Dutch term – Gardenier

The word gardenier can have different meanings, depending on the location: In Friesland, it typically meant a small farmer, usually someone who grew crops like potatoes or other vegetables. In other places it typically meant gardener. Another Dutch word for gardener is tuinman. If you are unsure which is meant, check other records. If several neighbors were also gardeniers, chances are they were farmers. The same goes if the ancestor owned farm land, which you can find in cadastral, … [Read more...]

Dutch term – Imker

An imker is a beekeeper. It is rare to find imker as an occupation in Dutch records since few people kept bees as their main income stream. I have found beehives (bijenkorven) tallied in estate inventories of some of my ancestors who owned farms, which told me they kept bees. The number of hives suggested they were not just for personal use, so they probably sold honey on local markets. You can find estate inventories in notarial records. … [Read more...]

Ask Yvette – Difference between arbeider, werkman, dagloner

A reader asked me what the difference is between the occupations arbeider, werkman, and dagloner. Arbeider and¬†werkman are synonyms and both mean "laborer." These are usually people who work for an employer for a longer period of time, typically a year, in return for an annual wage. A dagloner is a day laborer, somebody who does not have a fixed employer but is hired and paid per day. All these occupations perform manual labor, typically unskilled, for an employer. Laborers were usually … [Read more...]

Dutch term – Schelpenvisser

A schelpenfisher is a shellfish fisherman.   … [Read more...]

Dutch term – Ontslagen

Ontslagen means "discharged." It can mean that someone was fired from a job, but also that they were discharged from a facility like a prison or beggar's colony. For example, there is the Geheim Register van Ontslagen Gevangenen, the Secret Register of Released Prisoners. … [Read more...]

Dutch term – Boerin

A boerin is a female farmer. Women worked alongside the men on a farm. They were often responsible for the work in and around the farm, taking care of the animals and food preparation, while the men mostly worked the fields. But in August, everyone would work together to get the harvest in. … [Read more...]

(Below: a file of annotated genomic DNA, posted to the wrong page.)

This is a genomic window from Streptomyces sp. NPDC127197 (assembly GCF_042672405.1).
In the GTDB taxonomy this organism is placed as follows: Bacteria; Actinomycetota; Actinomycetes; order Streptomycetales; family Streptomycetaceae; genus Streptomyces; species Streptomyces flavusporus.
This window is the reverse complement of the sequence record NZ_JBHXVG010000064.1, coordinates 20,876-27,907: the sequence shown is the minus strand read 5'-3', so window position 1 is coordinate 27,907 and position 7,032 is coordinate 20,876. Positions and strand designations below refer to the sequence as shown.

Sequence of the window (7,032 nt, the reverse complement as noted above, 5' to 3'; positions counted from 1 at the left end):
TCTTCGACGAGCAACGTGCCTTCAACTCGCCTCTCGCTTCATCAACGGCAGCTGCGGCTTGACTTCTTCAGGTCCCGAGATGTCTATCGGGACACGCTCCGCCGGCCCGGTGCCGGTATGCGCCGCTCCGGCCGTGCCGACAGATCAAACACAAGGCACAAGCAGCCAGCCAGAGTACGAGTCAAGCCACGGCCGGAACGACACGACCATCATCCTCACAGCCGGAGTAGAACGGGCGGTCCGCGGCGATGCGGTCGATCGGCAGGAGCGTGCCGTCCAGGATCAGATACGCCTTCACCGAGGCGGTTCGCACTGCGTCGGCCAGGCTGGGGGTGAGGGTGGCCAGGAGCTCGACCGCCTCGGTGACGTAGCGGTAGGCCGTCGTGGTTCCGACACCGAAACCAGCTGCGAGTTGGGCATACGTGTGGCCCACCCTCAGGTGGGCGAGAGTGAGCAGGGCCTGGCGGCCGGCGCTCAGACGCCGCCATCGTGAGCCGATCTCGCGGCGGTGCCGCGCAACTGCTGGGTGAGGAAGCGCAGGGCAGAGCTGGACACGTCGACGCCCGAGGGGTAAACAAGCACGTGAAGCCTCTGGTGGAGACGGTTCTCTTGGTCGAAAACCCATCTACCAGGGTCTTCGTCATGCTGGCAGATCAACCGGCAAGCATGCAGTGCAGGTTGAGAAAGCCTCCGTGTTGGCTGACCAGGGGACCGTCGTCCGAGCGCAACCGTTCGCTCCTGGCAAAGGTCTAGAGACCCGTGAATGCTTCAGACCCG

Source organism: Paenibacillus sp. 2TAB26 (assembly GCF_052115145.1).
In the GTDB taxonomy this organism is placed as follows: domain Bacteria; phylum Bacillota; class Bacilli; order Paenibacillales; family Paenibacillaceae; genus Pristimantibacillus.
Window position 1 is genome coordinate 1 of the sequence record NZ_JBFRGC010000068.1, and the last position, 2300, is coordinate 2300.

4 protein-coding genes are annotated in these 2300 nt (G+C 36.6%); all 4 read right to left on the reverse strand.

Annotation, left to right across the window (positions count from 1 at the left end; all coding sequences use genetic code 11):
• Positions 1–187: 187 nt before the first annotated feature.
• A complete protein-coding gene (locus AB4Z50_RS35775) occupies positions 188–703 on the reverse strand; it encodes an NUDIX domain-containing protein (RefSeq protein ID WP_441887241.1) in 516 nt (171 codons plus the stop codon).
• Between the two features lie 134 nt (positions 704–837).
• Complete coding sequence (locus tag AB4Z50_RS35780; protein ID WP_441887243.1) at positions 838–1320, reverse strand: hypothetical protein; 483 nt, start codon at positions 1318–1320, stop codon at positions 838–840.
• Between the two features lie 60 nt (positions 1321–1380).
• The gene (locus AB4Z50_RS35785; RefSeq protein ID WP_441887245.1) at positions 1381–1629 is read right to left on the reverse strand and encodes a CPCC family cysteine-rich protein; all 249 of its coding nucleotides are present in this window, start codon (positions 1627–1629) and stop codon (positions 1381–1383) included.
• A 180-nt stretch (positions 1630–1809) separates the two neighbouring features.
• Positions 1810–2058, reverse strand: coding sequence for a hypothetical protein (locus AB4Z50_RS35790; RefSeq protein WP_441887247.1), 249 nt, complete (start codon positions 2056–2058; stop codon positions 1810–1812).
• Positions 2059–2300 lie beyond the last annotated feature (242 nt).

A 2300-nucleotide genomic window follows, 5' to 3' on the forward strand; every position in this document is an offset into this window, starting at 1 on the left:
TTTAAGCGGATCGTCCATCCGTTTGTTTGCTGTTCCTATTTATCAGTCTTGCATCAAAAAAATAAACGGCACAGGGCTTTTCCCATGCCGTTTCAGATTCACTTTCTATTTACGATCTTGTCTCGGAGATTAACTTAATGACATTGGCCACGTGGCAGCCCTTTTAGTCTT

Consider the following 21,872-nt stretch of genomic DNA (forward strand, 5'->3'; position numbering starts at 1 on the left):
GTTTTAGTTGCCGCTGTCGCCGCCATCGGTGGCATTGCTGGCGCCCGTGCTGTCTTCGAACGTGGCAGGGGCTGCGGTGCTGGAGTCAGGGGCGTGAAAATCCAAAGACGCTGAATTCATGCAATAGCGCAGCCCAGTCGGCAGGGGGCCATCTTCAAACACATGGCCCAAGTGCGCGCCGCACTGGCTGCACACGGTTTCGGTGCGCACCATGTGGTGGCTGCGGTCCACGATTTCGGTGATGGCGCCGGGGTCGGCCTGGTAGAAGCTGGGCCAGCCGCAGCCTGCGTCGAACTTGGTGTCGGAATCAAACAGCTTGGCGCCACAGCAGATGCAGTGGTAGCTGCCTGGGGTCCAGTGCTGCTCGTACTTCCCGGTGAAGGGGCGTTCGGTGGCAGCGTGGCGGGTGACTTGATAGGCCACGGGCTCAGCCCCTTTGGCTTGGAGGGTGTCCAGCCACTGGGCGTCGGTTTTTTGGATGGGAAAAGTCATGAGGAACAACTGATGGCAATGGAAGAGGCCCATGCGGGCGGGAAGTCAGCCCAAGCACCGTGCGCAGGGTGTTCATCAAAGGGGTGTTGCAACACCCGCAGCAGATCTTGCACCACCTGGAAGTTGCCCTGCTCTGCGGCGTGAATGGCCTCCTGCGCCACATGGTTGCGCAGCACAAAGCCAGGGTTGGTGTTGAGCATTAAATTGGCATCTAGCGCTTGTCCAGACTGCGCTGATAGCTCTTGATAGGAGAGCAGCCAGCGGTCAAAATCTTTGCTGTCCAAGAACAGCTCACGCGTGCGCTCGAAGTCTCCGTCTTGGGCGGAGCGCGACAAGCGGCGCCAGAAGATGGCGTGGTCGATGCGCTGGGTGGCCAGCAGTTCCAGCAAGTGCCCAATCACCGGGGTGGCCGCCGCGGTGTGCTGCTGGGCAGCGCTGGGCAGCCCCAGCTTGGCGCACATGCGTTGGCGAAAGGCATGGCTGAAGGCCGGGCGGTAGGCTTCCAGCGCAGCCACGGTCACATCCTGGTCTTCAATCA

Dutch term – Naaien, naaister

Naaien means to sew. A naaister is a seamstress. In the past, professional naaisters were typically poor women, though women of all classes were taught the basics. Naaien could be done from home, and was an employment possible for women with young children. It is one of the few occupations open to women with children out of wedlock, who would rarely be welcome to work as servants in "respectable" households or stores. … [Read more...]

Dutch term – Visvrouw

A visvrouw [literally: fish woman] is a female fish seller. It was not uncommon for wives of fishermen to sell the fish at markets. … [Read more...]

Dutch term – Touwslager or lijndraaier

A touwslager or lijndraaier is a rope maker. The occupation can be found in many places, especially near harbors. Ropes for rigging were made in a lijnbaan, a ropeway to create long ropes. … [Read more...]

Dutch term – Koper

A koper is a buyer. You can find the term in land records, such as deeds to purchase a house or in notarial or court records for estate sales. The term is also used in occupations, such as wijnkoper (wine buyer; wine merchant) or houtkoper (wood buyer; wood trader). As an adjective,¬†koper means copper. You may encounter it in some estate inventories that include copper items in the house.   … [Read more...]